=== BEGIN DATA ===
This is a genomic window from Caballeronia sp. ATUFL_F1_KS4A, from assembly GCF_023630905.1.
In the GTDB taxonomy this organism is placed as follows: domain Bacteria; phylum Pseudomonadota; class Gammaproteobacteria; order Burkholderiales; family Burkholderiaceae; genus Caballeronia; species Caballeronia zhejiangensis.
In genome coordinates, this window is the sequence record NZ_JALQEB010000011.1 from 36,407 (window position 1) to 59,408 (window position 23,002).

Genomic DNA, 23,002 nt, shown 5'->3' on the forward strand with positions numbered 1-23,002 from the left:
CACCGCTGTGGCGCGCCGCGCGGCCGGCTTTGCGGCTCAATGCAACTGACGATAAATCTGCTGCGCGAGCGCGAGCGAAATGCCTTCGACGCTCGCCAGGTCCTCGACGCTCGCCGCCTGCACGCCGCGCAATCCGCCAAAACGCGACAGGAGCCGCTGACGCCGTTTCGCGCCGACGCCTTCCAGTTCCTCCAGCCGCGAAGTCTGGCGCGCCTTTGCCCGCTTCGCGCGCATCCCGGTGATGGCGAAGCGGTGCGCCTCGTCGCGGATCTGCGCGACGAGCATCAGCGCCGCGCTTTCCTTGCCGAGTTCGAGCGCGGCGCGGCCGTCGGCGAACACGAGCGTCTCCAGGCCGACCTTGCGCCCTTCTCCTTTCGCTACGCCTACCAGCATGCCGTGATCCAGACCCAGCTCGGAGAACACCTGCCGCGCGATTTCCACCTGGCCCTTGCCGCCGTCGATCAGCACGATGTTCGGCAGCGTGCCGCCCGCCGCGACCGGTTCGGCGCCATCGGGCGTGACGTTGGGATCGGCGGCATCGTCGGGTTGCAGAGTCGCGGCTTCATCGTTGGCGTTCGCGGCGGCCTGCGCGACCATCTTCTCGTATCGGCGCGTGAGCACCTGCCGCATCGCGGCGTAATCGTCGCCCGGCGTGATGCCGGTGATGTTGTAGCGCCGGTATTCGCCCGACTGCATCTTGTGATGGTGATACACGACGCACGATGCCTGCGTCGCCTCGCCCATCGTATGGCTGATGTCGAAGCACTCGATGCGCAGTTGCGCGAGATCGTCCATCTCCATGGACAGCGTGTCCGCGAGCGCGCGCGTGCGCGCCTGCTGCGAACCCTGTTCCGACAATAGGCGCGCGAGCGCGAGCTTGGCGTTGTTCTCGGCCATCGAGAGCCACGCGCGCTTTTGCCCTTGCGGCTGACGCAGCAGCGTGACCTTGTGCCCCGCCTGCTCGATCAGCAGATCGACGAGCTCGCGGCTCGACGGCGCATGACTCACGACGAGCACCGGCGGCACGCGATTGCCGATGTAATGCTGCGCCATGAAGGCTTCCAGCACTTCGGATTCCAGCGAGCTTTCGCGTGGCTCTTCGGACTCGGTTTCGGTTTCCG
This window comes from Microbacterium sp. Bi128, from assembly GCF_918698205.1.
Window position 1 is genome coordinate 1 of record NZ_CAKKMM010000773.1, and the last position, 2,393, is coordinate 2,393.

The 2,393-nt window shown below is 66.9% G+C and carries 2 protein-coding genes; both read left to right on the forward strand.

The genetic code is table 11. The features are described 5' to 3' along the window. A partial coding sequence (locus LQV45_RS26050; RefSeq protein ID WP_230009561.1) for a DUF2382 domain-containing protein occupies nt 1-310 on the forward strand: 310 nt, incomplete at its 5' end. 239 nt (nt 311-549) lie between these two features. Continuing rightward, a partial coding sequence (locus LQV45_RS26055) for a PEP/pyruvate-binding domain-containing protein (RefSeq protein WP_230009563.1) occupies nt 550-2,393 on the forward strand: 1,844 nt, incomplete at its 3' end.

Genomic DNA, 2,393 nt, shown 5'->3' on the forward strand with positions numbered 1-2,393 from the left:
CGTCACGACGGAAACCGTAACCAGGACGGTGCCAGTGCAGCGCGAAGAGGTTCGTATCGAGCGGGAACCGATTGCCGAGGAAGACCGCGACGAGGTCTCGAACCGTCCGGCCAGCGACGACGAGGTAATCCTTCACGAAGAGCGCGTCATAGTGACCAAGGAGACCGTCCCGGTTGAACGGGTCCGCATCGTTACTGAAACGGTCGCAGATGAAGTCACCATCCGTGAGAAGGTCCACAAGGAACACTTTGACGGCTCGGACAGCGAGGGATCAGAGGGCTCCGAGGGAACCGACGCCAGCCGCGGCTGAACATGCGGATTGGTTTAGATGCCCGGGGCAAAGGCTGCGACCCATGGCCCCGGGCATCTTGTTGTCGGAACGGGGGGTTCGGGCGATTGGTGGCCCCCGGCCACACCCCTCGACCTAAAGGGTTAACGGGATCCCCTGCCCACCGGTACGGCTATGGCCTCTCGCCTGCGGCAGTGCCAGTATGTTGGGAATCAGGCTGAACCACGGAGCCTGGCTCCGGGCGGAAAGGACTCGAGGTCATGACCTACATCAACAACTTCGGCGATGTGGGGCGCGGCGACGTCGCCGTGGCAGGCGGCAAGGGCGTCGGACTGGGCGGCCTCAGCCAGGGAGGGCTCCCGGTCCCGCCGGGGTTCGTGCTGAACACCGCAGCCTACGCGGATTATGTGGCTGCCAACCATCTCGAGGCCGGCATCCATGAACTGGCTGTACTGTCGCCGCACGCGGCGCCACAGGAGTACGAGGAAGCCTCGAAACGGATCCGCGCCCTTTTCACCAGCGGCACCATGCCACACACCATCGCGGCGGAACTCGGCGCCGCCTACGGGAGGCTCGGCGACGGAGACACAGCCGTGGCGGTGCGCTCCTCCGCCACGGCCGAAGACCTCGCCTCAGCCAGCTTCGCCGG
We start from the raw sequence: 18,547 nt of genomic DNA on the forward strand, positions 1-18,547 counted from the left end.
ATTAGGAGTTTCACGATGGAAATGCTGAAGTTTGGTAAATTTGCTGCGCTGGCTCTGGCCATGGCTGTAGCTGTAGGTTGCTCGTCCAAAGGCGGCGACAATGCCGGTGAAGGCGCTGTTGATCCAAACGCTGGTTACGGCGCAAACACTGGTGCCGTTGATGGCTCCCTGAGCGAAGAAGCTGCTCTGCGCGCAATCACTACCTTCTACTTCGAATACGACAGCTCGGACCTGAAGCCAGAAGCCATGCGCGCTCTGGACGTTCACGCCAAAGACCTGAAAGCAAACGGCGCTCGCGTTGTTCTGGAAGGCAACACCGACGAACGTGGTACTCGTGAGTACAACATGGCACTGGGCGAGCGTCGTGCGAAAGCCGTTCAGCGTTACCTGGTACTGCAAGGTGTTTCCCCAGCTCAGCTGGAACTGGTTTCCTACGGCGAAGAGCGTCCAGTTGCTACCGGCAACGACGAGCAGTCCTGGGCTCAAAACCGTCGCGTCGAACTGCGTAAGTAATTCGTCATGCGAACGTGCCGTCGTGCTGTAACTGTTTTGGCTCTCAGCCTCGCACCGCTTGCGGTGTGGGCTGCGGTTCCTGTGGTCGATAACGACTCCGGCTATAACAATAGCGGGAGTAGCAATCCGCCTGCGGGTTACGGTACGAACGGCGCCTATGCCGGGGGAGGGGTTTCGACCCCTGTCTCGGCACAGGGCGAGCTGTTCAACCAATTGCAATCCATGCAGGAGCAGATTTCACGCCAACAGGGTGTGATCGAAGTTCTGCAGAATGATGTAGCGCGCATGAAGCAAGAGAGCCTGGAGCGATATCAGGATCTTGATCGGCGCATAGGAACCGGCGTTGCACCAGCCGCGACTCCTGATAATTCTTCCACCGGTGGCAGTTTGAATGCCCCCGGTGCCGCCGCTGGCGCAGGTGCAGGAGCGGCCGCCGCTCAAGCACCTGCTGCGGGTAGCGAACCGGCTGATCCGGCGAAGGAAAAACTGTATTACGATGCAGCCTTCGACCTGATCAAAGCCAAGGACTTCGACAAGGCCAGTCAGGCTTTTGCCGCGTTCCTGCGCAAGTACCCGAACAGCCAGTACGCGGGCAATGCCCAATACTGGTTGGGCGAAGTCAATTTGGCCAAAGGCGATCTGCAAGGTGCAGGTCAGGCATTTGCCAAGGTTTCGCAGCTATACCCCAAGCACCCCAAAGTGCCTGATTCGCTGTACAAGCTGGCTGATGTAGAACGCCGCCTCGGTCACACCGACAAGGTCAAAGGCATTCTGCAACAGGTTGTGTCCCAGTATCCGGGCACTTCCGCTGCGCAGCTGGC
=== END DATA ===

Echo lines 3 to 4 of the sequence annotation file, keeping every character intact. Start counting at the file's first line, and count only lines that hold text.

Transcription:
In genome coordinates, this window is the sequence record NZ_JALQEB010000011.1 from 36,407 (window position 1) to 59,408 (window position 23,002).

Genomic DNA, 23,002 nt, shown 5'->3' on the forward strand with positions numbered 1-23,002 from the left: